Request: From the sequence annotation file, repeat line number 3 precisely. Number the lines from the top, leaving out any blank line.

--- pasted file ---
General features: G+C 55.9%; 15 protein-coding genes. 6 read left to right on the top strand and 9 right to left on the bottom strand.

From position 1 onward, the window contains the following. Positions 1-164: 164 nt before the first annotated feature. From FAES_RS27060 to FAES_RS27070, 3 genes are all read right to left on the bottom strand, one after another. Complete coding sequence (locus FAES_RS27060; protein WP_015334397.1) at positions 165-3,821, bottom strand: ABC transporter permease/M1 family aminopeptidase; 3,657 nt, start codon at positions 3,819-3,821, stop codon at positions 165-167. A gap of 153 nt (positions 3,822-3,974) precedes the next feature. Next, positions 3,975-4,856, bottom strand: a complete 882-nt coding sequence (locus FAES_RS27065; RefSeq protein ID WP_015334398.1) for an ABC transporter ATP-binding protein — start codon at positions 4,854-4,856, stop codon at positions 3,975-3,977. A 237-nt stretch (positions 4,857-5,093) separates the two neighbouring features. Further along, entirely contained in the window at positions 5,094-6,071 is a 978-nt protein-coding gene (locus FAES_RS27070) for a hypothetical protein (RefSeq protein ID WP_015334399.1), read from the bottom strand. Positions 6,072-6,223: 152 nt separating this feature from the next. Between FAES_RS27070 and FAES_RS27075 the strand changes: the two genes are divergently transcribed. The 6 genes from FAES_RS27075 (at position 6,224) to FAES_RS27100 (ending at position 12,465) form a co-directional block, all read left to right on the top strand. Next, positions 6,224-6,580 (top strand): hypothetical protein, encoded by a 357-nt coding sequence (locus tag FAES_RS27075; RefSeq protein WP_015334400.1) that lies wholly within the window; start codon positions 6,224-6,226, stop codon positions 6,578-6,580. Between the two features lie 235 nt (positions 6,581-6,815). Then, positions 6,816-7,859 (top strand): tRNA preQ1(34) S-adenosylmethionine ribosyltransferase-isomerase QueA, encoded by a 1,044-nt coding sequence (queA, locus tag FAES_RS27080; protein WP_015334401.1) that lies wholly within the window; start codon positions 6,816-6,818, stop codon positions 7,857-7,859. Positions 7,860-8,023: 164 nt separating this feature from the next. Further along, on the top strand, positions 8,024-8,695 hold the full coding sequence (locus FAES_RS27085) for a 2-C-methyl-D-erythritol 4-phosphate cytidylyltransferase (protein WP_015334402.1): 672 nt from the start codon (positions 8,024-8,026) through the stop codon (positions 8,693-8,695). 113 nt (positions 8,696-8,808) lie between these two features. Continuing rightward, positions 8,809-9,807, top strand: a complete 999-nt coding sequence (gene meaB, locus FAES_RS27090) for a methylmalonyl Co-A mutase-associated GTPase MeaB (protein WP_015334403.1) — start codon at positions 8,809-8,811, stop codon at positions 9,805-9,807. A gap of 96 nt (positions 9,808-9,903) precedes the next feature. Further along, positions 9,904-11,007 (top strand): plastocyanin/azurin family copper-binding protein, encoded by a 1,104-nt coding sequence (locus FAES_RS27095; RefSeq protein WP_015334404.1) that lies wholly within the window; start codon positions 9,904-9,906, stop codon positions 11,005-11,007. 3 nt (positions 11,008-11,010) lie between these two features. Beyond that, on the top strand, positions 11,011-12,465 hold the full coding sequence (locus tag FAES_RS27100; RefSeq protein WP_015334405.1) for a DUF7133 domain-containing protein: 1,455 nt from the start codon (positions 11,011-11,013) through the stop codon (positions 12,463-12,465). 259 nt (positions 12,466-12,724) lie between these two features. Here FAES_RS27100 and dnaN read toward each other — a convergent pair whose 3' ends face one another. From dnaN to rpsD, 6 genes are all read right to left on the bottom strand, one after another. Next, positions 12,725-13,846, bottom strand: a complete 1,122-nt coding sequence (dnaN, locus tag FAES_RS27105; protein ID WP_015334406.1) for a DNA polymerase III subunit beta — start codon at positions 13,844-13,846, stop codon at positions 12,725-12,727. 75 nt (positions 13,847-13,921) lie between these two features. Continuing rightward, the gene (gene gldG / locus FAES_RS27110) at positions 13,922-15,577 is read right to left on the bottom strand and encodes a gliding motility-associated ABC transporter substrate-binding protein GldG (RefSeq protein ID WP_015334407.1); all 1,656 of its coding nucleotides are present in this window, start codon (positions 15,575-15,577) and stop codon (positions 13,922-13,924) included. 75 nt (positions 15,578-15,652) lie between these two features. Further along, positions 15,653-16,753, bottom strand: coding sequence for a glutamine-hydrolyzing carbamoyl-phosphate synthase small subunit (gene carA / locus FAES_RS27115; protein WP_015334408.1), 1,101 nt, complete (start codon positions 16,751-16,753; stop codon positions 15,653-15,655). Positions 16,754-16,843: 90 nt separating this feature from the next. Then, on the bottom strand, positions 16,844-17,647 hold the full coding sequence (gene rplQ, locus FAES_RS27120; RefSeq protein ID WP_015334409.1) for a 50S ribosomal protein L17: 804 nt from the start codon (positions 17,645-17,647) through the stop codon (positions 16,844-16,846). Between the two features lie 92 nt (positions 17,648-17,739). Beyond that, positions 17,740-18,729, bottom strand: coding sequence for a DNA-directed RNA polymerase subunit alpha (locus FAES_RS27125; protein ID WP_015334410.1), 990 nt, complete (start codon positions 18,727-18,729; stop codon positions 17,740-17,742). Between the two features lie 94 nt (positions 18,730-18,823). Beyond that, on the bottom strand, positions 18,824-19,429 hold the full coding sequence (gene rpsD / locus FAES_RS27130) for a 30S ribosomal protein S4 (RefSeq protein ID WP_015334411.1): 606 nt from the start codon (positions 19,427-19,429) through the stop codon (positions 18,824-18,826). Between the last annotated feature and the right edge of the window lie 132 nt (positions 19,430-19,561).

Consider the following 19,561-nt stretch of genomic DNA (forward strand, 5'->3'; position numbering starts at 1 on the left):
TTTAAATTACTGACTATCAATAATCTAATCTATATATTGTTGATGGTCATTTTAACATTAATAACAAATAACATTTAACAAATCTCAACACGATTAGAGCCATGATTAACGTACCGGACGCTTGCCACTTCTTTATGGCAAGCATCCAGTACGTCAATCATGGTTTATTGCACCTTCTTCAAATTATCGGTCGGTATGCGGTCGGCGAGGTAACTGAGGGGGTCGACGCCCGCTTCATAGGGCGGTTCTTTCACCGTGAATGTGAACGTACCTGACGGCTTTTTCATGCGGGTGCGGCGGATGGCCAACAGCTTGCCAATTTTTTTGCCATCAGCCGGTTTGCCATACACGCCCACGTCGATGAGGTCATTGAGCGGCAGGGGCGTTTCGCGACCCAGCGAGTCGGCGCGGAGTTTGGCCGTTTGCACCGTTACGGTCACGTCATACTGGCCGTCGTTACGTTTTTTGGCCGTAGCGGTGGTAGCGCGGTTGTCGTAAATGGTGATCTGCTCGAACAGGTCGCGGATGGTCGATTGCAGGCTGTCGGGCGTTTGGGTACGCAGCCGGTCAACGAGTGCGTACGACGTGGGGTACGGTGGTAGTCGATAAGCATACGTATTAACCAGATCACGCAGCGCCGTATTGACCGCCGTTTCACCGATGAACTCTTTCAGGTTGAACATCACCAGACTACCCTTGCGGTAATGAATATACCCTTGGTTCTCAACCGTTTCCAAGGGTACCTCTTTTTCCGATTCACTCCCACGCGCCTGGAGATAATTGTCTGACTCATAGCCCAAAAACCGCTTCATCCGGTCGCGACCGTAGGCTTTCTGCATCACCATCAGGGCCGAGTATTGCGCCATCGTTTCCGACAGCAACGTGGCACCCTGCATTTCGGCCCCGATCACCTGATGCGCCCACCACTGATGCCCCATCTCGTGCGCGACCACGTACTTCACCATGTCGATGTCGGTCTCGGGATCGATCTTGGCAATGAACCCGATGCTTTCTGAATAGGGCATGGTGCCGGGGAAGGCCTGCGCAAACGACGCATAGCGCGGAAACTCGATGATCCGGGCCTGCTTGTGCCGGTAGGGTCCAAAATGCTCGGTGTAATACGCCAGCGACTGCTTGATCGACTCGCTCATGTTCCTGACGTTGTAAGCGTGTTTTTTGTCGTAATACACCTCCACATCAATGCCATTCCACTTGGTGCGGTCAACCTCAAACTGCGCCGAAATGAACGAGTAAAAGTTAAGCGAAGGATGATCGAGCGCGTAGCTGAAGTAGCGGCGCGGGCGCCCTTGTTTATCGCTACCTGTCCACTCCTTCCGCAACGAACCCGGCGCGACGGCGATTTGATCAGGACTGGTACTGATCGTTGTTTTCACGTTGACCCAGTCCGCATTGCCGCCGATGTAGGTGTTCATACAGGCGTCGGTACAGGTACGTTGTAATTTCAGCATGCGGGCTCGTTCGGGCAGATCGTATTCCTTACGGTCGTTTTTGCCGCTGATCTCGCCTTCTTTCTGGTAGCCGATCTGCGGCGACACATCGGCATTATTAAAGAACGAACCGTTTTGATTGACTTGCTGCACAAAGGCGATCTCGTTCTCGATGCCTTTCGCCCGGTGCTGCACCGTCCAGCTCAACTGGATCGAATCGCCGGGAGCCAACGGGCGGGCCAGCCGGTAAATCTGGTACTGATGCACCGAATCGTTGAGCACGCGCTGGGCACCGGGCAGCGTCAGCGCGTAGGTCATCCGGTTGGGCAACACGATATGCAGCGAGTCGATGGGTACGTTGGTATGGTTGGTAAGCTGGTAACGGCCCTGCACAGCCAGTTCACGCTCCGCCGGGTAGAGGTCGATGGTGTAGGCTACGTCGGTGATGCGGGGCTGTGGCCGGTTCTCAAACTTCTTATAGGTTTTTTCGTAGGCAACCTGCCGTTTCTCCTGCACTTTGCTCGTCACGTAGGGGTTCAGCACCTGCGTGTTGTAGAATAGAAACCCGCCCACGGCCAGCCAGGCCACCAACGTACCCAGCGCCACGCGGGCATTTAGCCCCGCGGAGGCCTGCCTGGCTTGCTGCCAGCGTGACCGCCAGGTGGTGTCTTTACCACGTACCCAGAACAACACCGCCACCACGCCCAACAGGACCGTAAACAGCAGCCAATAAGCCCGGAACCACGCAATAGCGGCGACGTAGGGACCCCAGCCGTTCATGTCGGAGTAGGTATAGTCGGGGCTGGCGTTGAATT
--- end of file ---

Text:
Consider the following 19,561-nt stretch of genomic DNA (forward strand, 5'->3'; position numbering starts at 1 on the left):